Some New Books
This blog highlights four good books which are new to the College library.
This helpful little book is part of the 9Marks series on Building Healthy Churches.
Deacons: How they serve and strengthen the church by Matt Smethurst (2021)
How can deacons mobilise service in the church? Deacons are essential to a church’s health—yet confusion abounds regarding their biblical job description. What’s their God-given role in a local congregation and how do they relate to the church’s overall mission? In this short book, Matt Smethurst makes the case that deacons are model servants called to meet tangible needs, organise and mobilise acts of service, preserve the unity of the flock, and support the ministry of the elders. Clearing away common misconceptions, Smethurst offers practical guidance for deploying deacons and helping churches to flourish.
The College consistently seeks to remind the students that all they are doing in College is preparing them to love God and his people. Senkbeil’s book will hopefully help them to think more deeply about the task that lies before them as pastors.
The Care of Souls: Cultivating a Pastor’s Heart by Harold L. Senkbeil (2019)
Pastors care for a soul in the way a doctor cares for a body. In a time when many churches have lost sight of the real purpose of the church, The Care of Souls invites a new generation of pastors to form the godly habits and practical wisdom needed to minister to the hearts and souls of those committed to their care. Harold Senkbeil helps remind pastors of the essential calling of the ministry: preaching and living out the Word of God while orienting others in the same direction. And he offers practical and fruitful advice—born out of his five decades as a pastor—that will benefit both new pastors and those with years in the pulpit. Drawing on a lifetime of pastoral experience, The Care of Souls is a beautifully written treasury of proven wisdom which pastors will find themselves turning to again and again.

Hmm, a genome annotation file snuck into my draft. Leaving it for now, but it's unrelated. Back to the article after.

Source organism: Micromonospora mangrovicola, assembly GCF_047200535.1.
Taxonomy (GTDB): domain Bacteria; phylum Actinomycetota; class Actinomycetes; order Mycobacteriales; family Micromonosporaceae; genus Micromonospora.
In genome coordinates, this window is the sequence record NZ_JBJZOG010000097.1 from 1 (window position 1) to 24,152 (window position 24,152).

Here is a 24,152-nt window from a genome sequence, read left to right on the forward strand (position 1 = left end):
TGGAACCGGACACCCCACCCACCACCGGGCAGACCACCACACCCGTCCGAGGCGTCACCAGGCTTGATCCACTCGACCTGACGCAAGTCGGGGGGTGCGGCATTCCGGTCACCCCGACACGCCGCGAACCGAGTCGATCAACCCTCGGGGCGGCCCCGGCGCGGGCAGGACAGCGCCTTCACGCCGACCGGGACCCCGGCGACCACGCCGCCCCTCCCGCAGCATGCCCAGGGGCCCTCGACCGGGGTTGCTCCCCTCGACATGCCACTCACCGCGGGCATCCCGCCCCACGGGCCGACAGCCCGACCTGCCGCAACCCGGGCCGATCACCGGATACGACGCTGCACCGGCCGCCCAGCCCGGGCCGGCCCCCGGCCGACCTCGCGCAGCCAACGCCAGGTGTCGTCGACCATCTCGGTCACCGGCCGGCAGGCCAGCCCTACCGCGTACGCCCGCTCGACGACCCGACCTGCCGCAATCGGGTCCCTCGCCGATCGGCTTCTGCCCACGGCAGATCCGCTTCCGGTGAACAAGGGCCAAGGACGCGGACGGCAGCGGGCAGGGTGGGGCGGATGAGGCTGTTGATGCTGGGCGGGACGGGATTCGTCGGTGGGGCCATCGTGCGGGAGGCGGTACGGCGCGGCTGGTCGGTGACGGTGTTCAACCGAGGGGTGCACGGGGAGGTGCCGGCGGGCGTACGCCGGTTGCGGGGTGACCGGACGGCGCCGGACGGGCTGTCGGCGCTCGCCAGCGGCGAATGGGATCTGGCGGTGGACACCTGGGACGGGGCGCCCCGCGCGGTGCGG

Genesis is without doubt a foundational book in the Christian canon. It is for this reason that we introduce it to our students in first year. This commentary promises to be a useful aid as the students dig into the biblical text.
Genesis by John Goldingay (2020)
John Goldingay offers a substantive and useful commentary on the book of Genesis that is both critically engaged and sensitive to the theological contributions of the text. This volume is the first in the Baker Commentary on the Old Testament (BCOT): Pentateuch series, which complements the popular BCOT: Wisdom and Psalms series. Each series volume covers one book of the Pentateuch, addressing important issues and problems that flow from the text and exploring the contemporary relevance of the Pentateuch.
Systematic theologies continue to embrace creative ways of presenting a summary of Christian doctrine. Horton’s tome looks like another helpful addition to the library and for those completing biblical theology assignments.
The Christian Faith: A Systematic Theology for Pilgrims on the Way by Michael Horton (2011)
The Christian Faith is written for a growing cast of pilgrims making their way together and will be especially welcomed by professors, pastors, students, and armchair theologians. Its features include: (1) a brief synopsis of biblical passages that inform a particular doctrine; (2) surveys of past and current theologies with contemporary emphasis on exegetical, philosophical, practical, and theological questions; (3) substantial interaction with various Christian movements within the Protestant, Catholic, and Orthodox traditions; and (4) charts, sidebars questions for discussion, glossary, and an extensive bibliography, divided into different entry levels and topics.